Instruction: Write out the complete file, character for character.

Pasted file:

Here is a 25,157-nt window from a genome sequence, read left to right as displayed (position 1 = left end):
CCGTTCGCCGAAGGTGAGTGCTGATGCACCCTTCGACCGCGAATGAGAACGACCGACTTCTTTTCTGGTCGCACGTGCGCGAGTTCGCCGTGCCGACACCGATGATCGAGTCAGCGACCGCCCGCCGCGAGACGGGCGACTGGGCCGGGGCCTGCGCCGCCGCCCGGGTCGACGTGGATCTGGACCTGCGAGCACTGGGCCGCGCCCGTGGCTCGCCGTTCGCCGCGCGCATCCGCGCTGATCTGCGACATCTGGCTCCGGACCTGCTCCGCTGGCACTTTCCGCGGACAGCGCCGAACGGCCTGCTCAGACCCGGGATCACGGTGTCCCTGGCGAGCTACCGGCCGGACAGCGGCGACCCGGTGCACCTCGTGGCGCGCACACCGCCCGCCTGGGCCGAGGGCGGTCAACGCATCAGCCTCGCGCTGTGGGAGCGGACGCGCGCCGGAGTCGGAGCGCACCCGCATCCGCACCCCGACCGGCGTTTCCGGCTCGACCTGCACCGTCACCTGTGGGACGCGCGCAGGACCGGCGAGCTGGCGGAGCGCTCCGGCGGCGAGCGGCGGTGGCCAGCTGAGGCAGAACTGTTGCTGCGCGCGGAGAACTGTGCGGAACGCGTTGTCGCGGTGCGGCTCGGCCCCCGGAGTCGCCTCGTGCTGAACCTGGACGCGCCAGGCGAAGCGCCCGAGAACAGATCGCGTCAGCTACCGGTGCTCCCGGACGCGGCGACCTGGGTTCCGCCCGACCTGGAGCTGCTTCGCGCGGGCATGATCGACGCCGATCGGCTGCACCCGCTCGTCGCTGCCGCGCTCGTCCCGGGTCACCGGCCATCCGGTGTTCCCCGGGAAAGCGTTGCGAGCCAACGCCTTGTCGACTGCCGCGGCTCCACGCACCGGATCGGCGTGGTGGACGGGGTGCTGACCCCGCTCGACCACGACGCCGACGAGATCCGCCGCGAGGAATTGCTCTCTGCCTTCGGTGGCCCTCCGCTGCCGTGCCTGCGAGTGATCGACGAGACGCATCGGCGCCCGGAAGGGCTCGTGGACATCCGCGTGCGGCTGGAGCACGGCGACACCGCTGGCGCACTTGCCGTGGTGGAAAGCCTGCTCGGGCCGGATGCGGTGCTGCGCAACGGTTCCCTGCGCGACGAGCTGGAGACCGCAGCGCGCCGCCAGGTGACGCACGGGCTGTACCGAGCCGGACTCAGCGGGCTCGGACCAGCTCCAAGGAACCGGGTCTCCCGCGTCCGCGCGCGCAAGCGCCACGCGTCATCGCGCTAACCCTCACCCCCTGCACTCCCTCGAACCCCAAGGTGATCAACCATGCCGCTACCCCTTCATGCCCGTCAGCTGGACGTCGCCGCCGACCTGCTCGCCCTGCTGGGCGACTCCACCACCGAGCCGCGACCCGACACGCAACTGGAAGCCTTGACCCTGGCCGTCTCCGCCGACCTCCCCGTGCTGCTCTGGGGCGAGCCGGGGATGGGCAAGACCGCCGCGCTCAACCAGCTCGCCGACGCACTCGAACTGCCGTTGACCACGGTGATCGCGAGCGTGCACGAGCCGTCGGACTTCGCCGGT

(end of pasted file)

Here is a 25,157-nt window from a genome sequence, read left to right as displayed (position 1 = left end):
CCGTTCGCCGAAGGTGAGTGCTGATGCACCCTTCGACCGCGAATGAGAACGACCGACTTCTTTTCTGGTCGCACGTGCGCGAGTTCGCCGTGCCGACACCGATGATCGAGTCAGCGACCGCCCGCCGCGAGACGGGCGACTGGGCCGGGGCCTGCGCCGCCGCCCGGGTCGACGTGGATCTGGACCTGCGAGCACTGGGCCGCGCCCGTGGCTCGCCGTTCGCCGCGCGCATCCGCGCTGATCTGCGACATCTGGCTCCGGACCTGCTCCGCTGGCACTTTCCGCGGACAGCGCCGAACGGCCTGCTCAGACCCGGGATCACGGTGTCCCTGGCGAGCTACCGGCCGGACAGCGGCGACCCGGTGCACCTCGTGGCGCGCACACCGCCCGCCTGGGCCGAGGGCGGTCAACGCATCAGCCTCGCGCTGTGGGAGCGGACGCGCGCCGGAGTCGGAGCGCACCCGCATCCGCACCCCGACCGGCGTTTCCGGCTCGACCTGCACCGTCACCTGTGGGACGCGCGCAGGACCGGCGAGCTGGCGGAGCGCTCCGGCGGCGAGCGGCGGTGGCCAGCTGAGGCAGAACTGTTGCTGCGCGCGGAGAACTGTGCGGAACGCGTTGTCGCGGTGCGGCTCGGCCCCCGGAGTCGCCTCGTGCTGAACCTGGACGCGCCAGGCGAAGCGCCCGAGAACAGATCGCGTCAGCTACCGGTGCTCCCGGACGCGGCGACCTGGGTTCCGCCCGACCTGGAGCTGCTTCGCGCGGGCATGATCGACGCCGATCGGCTGCACCCGCTCGTCGCTGCCGCGCTCGTCCCGGGTCACCGGCCATCCGGTGTTCCCCGGGAAAGCGTTGCGAGCCAACGCCTTGTCGACTGCCGCGGCTCCACGCACCGGATCGGCGTGGTGGACGGGGTGCTGACCCCGCTCGACCACGACGCCGACGAGATCCGCCGCGAGGAATTGCTCTCTGCCTTCGGTGGCCCTCCGCTGCCGTGCCTGCGAGTGATCGACGAGACGCATCGGCGCCCGGAAGGGCTCGTGGACATCCGCGTGCGGCTGGAGCACGGCGACACCGCTGGCGCACTTGCCGTGGTGGAAAGCCTGCTCGGGCCGGATGCGGTGCTGCGCAACGGTTCCCTGCGCGACGAGCTGGAGACCGCAGCGCGCCGCCAGGTGACGCACGGGCTGTACCGAGCCGGACTCAGCGGGCTCGGACCAGCTCCAAGGAACCGGGTCTCCCGCGTCCGCGCGCGCAAGCGCCACGCGTCATCGCGCTAACCCTCACCCCCTGCACTCCCTCGAACCCCAAGGTGATCAACCATGCCGCTACCCCTTCATGCCCGTCAGCTGGACGTCGCCGCCGACCTGCTCGCCCTGCTGGGCGACTCCACCACCGAGCCGCGACCCGACACGCAACTGGAAGCCTTGACCCTGGCCGTCTCCGCCGACCTCCCCGTGCTGCTCTGGGGCGAGCCGGGGATGGGCAAGACCGCCGCGCTCAACCAGCTCGCCGACGCACTCGAACTGCCGTTGACCACGGTGATCGCGAGCGTGCACGAGCCGTCGGACTTCGCCGGT